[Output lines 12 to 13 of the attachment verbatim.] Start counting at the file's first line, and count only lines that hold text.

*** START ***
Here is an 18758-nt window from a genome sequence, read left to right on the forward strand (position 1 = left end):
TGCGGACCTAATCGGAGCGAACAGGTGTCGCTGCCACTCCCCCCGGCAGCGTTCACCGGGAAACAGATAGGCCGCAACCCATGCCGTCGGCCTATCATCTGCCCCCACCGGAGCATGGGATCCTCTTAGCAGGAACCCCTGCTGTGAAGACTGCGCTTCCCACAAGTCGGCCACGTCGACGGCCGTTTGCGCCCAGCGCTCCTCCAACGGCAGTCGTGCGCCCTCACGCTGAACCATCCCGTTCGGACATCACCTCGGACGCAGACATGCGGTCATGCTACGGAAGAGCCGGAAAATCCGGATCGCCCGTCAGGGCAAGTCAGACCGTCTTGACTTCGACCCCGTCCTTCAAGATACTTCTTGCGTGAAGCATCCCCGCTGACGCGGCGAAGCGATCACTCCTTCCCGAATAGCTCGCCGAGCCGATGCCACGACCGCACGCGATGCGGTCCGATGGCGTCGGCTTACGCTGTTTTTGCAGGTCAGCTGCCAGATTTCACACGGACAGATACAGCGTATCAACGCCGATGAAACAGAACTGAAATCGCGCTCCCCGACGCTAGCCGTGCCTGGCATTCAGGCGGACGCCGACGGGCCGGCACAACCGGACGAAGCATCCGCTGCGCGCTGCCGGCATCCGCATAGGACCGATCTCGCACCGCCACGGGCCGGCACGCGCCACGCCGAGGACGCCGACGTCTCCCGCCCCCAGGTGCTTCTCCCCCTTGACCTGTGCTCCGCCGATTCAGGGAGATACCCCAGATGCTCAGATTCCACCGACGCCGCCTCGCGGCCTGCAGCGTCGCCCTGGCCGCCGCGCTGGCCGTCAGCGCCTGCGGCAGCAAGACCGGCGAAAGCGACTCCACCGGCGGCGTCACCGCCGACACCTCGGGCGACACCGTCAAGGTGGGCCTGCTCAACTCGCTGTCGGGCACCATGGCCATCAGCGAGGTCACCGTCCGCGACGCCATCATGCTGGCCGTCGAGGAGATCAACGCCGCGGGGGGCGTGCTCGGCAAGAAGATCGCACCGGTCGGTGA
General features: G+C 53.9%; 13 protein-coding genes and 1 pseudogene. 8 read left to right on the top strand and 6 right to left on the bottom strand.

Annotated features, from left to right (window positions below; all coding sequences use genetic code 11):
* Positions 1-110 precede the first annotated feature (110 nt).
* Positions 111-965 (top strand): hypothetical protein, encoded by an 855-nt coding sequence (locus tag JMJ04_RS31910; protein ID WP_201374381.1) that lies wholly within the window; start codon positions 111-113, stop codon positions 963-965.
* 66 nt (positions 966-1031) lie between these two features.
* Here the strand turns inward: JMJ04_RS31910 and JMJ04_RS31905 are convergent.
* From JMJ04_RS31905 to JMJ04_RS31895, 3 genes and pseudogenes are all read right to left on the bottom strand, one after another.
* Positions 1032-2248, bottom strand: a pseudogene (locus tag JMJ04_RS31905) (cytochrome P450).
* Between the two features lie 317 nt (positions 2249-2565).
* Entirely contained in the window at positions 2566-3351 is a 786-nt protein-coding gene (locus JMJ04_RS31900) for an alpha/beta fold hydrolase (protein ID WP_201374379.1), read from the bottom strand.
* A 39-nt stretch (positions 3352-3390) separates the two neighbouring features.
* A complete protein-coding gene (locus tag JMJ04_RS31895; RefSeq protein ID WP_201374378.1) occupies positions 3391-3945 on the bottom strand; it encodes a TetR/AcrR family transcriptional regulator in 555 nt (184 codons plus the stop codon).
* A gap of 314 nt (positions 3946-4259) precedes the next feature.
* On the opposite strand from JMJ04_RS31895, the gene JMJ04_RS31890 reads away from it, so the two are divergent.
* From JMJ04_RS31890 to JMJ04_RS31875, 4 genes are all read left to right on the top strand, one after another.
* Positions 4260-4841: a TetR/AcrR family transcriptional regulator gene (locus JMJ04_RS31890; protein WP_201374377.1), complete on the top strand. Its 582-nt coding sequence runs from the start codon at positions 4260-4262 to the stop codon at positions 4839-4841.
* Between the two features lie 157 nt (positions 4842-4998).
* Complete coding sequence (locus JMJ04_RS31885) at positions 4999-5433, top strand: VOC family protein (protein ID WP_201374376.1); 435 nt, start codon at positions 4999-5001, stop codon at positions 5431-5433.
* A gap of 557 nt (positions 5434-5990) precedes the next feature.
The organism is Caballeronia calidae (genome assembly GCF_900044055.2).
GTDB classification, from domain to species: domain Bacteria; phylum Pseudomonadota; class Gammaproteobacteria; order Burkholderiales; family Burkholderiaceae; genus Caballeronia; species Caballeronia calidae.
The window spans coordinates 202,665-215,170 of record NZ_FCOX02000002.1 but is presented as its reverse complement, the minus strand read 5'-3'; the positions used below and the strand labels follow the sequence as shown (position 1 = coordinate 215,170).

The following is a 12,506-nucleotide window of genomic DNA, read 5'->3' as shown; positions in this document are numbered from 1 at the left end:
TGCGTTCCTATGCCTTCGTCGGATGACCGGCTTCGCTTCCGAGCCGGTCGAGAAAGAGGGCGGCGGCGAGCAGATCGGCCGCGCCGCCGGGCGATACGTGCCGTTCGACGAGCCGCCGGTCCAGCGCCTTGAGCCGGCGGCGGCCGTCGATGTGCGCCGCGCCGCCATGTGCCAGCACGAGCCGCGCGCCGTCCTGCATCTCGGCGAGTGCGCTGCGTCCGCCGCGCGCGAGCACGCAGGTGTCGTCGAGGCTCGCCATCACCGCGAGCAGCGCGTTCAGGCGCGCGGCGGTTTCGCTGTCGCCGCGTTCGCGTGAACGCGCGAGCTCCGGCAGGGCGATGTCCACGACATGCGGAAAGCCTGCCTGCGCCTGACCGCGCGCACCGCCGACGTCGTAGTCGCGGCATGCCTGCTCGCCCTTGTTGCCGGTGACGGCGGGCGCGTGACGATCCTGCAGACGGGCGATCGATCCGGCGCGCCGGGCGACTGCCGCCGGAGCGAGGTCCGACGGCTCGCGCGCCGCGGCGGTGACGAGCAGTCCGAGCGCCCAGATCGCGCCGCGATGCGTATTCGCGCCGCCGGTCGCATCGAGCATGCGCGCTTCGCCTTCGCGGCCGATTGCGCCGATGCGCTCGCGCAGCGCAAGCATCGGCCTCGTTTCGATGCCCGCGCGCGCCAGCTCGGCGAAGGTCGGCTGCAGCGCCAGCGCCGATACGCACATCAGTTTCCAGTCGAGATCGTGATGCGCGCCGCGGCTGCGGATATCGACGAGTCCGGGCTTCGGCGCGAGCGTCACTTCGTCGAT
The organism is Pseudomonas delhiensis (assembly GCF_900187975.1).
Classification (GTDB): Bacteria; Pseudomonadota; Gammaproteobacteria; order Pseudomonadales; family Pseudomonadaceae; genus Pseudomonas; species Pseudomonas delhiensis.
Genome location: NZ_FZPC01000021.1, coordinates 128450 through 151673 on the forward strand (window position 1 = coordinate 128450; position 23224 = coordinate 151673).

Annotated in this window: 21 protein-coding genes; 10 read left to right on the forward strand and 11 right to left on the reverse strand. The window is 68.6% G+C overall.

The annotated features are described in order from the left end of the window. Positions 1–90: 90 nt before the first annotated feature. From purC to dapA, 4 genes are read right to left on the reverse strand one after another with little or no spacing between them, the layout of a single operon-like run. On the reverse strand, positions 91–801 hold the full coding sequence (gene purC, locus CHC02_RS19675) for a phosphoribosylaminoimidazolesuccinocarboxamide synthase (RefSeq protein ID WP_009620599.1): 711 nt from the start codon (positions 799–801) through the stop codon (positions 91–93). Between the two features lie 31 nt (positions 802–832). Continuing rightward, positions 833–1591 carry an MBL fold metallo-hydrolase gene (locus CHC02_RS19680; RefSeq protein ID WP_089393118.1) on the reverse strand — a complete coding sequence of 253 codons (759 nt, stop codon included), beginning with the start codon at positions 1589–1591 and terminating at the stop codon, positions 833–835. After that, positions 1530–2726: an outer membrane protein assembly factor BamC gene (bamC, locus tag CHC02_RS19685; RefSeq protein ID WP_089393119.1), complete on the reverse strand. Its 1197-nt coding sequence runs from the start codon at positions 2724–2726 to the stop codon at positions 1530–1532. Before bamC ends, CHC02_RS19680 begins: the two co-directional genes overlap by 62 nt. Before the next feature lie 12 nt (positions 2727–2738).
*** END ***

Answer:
* Entirely contained in the window at positions 2566-3351 is a 786-nt protein-coding gene (locus JMJ04_RS31900) for an alpha/beta fold hydrolase (protein ID WP_201374379.1), read from the bottom strand.
* A 39-nt stretch (positions 3352-3390) separates the two neighbouring features.